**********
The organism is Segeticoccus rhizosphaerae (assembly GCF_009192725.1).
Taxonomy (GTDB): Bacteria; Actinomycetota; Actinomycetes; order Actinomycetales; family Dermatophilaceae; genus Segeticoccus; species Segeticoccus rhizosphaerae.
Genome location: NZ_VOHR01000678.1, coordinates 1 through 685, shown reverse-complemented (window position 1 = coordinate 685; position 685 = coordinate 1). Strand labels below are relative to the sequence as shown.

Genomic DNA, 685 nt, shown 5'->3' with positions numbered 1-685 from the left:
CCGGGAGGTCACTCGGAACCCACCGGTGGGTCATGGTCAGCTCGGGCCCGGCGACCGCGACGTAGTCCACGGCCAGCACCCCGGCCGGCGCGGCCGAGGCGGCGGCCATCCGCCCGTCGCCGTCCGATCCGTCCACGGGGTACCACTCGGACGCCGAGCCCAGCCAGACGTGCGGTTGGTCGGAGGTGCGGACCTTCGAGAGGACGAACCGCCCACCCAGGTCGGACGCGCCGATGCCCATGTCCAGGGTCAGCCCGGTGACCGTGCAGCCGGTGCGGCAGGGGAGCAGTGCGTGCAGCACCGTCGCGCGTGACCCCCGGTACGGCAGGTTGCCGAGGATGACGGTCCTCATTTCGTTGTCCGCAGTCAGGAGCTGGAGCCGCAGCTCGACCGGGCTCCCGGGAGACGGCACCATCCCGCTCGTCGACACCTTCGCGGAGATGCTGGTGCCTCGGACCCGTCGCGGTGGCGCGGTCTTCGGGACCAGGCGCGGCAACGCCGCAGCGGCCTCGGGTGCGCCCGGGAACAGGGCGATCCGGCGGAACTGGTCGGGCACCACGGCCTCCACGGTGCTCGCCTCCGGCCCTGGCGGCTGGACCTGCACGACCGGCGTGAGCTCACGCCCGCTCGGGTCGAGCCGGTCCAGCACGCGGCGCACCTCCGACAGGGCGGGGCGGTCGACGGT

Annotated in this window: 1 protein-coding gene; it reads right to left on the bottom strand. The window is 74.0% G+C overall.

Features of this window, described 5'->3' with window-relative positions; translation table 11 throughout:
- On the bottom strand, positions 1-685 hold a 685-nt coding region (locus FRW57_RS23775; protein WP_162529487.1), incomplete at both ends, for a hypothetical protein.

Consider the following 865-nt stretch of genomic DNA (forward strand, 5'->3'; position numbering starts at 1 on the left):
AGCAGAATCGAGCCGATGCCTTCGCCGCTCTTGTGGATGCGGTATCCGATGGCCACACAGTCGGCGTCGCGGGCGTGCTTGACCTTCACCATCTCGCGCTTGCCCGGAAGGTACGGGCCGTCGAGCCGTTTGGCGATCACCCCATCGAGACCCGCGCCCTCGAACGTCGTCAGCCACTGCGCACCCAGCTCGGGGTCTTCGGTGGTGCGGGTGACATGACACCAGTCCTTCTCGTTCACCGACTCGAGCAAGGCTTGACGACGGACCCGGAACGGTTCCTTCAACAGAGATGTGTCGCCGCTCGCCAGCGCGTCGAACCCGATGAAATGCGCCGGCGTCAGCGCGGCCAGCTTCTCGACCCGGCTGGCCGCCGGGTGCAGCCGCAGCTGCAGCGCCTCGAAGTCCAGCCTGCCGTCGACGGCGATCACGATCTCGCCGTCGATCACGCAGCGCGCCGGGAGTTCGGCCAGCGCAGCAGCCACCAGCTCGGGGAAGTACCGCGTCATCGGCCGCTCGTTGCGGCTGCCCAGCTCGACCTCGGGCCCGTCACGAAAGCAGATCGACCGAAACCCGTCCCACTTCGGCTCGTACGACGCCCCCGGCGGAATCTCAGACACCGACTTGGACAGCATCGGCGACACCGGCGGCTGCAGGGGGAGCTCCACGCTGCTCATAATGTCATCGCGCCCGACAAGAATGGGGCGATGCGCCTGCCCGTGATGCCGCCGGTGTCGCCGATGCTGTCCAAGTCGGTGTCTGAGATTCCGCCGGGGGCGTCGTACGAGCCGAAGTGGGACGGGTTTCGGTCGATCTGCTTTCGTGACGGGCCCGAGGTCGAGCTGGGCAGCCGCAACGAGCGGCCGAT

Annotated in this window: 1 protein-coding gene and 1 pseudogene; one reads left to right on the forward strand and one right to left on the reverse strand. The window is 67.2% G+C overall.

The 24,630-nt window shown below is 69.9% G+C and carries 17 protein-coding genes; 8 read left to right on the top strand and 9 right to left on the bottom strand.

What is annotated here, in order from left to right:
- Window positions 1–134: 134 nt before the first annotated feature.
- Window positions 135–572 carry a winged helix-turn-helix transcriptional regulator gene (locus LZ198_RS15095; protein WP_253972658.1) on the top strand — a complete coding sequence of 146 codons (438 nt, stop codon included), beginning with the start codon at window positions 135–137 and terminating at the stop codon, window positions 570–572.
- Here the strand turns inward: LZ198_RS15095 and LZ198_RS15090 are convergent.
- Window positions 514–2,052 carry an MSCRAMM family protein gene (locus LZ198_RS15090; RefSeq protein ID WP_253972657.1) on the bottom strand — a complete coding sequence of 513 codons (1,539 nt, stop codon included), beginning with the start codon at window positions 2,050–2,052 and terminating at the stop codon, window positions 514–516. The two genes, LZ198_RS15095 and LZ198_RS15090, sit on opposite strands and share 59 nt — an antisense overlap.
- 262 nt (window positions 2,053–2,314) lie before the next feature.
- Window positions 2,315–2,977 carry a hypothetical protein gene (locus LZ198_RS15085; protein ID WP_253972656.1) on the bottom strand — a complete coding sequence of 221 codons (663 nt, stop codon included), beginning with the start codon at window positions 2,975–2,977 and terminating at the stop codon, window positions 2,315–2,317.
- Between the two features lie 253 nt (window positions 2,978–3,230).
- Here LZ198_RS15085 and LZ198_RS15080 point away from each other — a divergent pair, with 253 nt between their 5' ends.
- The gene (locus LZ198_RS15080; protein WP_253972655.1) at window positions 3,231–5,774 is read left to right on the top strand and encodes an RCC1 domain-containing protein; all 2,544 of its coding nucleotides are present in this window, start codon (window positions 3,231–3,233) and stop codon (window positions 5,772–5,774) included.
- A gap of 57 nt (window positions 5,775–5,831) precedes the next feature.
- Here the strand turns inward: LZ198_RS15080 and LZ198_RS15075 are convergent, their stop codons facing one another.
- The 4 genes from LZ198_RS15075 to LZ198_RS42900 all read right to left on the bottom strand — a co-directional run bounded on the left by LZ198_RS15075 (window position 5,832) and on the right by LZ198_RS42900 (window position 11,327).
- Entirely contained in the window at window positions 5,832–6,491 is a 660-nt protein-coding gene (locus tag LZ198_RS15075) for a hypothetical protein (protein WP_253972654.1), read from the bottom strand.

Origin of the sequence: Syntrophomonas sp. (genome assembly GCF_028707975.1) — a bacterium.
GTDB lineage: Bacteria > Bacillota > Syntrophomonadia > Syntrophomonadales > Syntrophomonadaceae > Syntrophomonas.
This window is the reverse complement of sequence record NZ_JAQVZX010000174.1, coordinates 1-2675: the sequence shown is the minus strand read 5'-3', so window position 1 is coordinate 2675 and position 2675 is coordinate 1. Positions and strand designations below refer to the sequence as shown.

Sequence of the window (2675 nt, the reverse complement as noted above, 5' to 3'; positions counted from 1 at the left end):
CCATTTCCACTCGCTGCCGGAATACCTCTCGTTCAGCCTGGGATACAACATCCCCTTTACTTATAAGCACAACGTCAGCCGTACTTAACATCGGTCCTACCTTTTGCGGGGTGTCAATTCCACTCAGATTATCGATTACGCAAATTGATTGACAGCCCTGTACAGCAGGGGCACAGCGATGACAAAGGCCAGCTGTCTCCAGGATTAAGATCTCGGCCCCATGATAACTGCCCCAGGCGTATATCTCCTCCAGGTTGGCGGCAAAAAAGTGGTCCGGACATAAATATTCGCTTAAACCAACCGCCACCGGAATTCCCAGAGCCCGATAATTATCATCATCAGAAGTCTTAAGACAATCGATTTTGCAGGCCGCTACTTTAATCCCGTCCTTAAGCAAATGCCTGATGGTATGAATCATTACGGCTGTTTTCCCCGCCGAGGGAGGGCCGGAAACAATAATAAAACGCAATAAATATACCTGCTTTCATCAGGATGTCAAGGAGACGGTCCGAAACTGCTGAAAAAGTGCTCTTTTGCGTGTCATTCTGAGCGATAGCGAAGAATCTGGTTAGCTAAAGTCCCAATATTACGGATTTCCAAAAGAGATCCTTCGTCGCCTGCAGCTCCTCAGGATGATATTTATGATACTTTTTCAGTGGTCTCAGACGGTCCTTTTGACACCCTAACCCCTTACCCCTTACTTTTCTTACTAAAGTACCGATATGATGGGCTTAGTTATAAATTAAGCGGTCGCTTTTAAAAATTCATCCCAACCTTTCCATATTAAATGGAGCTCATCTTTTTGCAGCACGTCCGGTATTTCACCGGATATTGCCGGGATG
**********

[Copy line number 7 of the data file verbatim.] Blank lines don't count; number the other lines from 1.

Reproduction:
Features of this window, described 5'->3' with window-relative positions; translation table 11 throughout: